How I Learned to Avoid Letting My Emotions Affect My Health
Doctors’ appointments aren’t among my favorite activities, but they are necessary when weird symptoms occur.
Before I had myasthenia gravis (MG), doctors’ appointments were rare for me. Except for physicals for school, I didn’t go that often. I could claim this was because of my sterling health record before MG, but the truth is that my infrequent trips to the doctor were mostly because of laziness.
I should have at least had annual checkups, but I always thought that if I felt OK, then everything was good. It wasn’t until I began showing signs of MG that I realized the importance of getting checked before a health problem grows out of control.
After the signs of MG began to appear, I quickly went into denial. I didn’t want to accept that something was happening inside my body that I couldn’t control. It took me almost 10 months to gather the courage to see my doctor. I spent my entire sophomore year of college steadily getting weaker while refusing to admit that I needed medical help. I spent the time either wishing my weakness would disappear or convincing myself that I wasn’t as sick as I was.
When I finally realized I wasn’t getting any better, I decided to visit my primary care doctor with a list of every symptom I was experiencing. In a strange twist, I transformed from a stubborn disbeliever into someone desperate for help. As the weakness traveled from my face to my limbs, I felt like I was running out of time. I thought I had ignored my body for too long and had missed the chance to save myself.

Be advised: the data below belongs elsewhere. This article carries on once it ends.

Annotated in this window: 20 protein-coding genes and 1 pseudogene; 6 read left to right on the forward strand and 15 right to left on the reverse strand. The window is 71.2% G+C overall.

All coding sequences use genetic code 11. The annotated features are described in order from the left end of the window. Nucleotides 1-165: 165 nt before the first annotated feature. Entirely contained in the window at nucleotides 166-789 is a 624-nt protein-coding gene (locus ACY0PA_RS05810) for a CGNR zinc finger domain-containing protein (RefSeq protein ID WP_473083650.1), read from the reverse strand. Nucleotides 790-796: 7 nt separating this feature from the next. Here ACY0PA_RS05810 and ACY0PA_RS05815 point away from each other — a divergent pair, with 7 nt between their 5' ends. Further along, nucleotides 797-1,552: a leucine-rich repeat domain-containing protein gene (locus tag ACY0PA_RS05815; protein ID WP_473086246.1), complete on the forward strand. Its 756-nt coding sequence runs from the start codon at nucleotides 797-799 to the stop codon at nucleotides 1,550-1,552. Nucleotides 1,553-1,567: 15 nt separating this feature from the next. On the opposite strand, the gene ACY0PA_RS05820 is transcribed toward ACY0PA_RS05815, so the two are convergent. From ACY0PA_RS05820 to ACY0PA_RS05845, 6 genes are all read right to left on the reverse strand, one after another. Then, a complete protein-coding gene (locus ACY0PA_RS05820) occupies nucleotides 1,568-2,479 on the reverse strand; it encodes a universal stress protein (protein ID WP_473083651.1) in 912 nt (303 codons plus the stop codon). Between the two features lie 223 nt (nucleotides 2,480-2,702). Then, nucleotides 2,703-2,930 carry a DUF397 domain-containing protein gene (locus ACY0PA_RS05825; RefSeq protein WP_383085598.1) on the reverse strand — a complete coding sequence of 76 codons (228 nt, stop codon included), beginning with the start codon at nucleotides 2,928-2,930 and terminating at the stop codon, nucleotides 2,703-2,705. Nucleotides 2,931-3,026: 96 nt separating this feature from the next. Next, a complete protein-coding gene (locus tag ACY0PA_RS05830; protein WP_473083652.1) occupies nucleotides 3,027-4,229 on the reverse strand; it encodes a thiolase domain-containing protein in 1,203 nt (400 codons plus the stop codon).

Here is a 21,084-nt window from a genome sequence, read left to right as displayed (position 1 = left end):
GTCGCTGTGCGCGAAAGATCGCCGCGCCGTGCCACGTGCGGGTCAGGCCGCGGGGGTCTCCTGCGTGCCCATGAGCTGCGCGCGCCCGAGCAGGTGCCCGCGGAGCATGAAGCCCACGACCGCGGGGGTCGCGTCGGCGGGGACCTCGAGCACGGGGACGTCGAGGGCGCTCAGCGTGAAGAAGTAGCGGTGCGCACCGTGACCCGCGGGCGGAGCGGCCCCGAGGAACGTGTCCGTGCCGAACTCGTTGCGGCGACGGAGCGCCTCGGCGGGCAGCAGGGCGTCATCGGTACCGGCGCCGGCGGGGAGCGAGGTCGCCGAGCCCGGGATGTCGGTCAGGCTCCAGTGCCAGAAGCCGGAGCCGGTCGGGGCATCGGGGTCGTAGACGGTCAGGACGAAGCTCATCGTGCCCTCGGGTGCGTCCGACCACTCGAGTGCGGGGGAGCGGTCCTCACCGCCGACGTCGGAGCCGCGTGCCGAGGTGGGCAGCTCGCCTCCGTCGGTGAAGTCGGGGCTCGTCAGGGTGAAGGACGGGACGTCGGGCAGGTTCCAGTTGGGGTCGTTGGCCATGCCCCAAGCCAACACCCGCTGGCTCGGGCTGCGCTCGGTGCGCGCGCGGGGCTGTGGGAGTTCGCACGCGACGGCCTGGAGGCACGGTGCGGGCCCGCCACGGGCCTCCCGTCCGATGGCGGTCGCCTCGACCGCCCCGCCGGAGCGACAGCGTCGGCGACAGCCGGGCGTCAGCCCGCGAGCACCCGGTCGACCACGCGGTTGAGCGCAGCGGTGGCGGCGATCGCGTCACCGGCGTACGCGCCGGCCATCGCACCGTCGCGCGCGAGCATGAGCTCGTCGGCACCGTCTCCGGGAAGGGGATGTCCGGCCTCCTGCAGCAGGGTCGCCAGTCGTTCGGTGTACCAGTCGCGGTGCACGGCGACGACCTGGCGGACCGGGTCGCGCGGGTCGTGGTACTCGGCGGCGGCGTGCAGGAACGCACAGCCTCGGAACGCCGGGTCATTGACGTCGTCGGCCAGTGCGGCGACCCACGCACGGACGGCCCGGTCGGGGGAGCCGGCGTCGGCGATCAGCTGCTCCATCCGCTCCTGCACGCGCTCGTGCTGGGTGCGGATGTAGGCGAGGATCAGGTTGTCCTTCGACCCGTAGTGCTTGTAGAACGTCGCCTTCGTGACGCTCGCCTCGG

Fortunately, my MG diagnosis didn’t take long. By the end of summer, I had already completed my first round of intravenous immunoglobulin treatment and was on a steady combination of steroids, Mestinon (pyridostigmine), and CellCept (mycophenolate mofetil). Since then, I’ve had both minor and major hiccups in my MG journey, but I’ve been in remission for years.
Although my health is currently good, I always wonder if my experience could have been smoother if I had visited my doctor sooner. Could I have avoided a myasthenic crisis? If I had avoided that, would I still suffer from post-traumatic stress disorder? Would my life be dramatically different if I had been brave enough to admit something was wrong?
I’ll never know the answers to these questions, and they don’t really matter. What’s done is done. But I did learn an important lesson about listening to my body and asking for help: It’s always better to visit a doctor when symptoms appear rather than waiting. Regardless of how much fear symptoms may cause, it should never be too much for someone to ignore their health.
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